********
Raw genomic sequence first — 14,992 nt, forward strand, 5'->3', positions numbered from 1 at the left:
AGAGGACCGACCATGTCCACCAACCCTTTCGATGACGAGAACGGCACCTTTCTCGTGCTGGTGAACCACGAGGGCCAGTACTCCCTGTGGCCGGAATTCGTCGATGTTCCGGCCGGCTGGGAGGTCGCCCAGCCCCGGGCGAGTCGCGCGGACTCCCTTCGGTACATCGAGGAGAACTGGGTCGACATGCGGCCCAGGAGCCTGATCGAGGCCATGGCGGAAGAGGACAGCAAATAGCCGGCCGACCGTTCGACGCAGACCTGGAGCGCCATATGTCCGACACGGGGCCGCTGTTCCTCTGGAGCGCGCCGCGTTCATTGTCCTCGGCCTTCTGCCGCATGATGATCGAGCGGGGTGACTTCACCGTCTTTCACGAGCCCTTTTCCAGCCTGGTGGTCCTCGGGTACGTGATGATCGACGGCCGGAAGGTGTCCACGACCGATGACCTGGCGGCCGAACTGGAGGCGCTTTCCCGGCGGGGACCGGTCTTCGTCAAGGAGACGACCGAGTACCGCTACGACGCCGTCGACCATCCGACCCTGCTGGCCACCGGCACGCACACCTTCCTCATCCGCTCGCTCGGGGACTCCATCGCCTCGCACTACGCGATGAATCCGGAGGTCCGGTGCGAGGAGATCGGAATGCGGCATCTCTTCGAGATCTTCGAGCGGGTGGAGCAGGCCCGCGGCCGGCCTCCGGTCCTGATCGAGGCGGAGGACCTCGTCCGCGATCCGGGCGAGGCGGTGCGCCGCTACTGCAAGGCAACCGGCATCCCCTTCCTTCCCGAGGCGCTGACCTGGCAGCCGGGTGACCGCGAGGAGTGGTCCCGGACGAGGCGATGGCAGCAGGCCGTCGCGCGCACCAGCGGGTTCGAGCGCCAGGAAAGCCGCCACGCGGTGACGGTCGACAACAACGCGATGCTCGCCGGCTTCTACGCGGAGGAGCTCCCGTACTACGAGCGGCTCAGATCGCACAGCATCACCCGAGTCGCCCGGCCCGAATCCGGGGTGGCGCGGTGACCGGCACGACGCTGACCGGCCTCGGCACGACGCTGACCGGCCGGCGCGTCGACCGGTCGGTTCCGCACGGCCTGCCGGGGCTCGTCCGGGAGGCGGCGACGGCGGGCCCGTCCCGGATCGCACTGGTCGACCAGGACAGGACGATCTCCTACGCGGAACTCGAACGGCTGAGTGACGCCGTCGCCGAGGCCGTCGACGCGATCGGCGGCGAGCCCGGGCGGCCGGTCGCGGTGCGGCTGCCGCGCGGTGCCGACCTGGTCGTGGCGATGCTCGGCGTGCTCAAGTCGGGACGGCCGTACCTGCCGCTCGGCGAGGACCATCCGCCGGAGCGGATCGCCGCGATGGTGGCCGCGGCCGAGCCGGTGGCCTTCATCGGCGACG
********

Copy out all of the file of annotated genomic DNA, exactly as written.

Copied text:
Raw genomic sequence first — 14,992 nt, forward strand, 5'->3', positions numbered from 1 at the left:
AGAGGACCGACCATGTCCACCAACCCTTTCGATGACGAGAACGGCACCTTTCTCGTGCTGGTGAACCACGAGGGCCAGTACTCCCTGTGGCCGGAATTCGTCGATGTTCCGGCCGGCTGGGAGGTCGCCCAGCCCCGGGCGAGTCGCGCGGACTCCCTTCGGTACATCGAGGAGAACTGGGTCGACATGCGGCCCAGGAGCCTGATCGAGGCCATGGCGGAAGAGGACAGCAAATAGCCGGCCGACCGTTCGACGCAGACCTGGAGCGCCATATGTCCGACACGGGGCCGCTGTTCCTCTGGAGCGCGCCGCGTTCATTGTCCTCGGCCTTCTGCCGCATGATGATCGAGCGGGGTGACTTCACCGTCTTTCACGAGCCCTTTTCCAGCCTGGTGGTCCTCGGGTACGTGATGATCGACGGCCGGAAGGTGTCCACGACCGATGACCTGGCGGCCGAACTGGAGGCGCTTTCCCGGCGGGGACCGGTCTTCGTCAAGGAGACGACCGAGTACCGCTACGACGCCGTCGACCATCCGACCCTGCTGGCCACCGGCACGCACACCTTCCTCATCCGCTCGCTCGGGGACTCCATCGCCTCGCACTACGCGATGAATCCGGAGGTCCGGTGCGAGGAGATCGGAATGCGGCATCTCTTCGAGATCTTCGAGCGGGTGGAGCAGGCCCGCGGCCGGCCTCCGGTCCTGATCGAGGCGGAGGACCTCGTCCGCGATCCGGGCGAGGCGGTGCGCCGCTACTGCAAGGCAACCGGCATCCCCTTCCTTCCCGAGGCGCTGACCTGGCAGCCGGGTGACCGCGAGGAGTGGTCCCGGACGAGGCGATGGCAGCAGGCCGTCGCGCGCACCAGCGGGTTCGAGCGCCAGGAAAGCCGCCACGCGGTGACGGTCGACAACAACGCGATGCTCGCCGGCTTCTACGCGGAGGAGCTCCCGTACTACGAGCGGCTCAGATCGCACAGCATCACCCGAGTCGCCCGGCCCGAATCCGGGGTGGCGCGGTGACCGGCACGACGCTGACCGGCCTCGGCACGACGCTGACCGGCCGGCGCGTCGACCGGTCGGTTCCGCACGGCCTGCCGGGGCTCGTCCGGGAGGCGGCGACGGCGGGCCCGTCCCGGATCGCACTGGTCGACCAGGACAGGACGATCTCCTACGCGGAACTCGAACGGCTGAGTGACGCCGTCGCCGAGGCCGTCGACGCGATCGGCGGCGAGCCCGGGCGGCCGGTCGCGGTGCGGCTGCCGCGCGGTGCCGACCTGGTCGTGGCGATGCTCGGCGTGCTCAAGTCGGGACGGCCGTACCTGCCGCTCGGCGAGGACCATCCGCCGGAGCGGATCGCCGCGATGGTGGCCGCGGCCGAGCCGGTGGCCTTCATCGGCGACG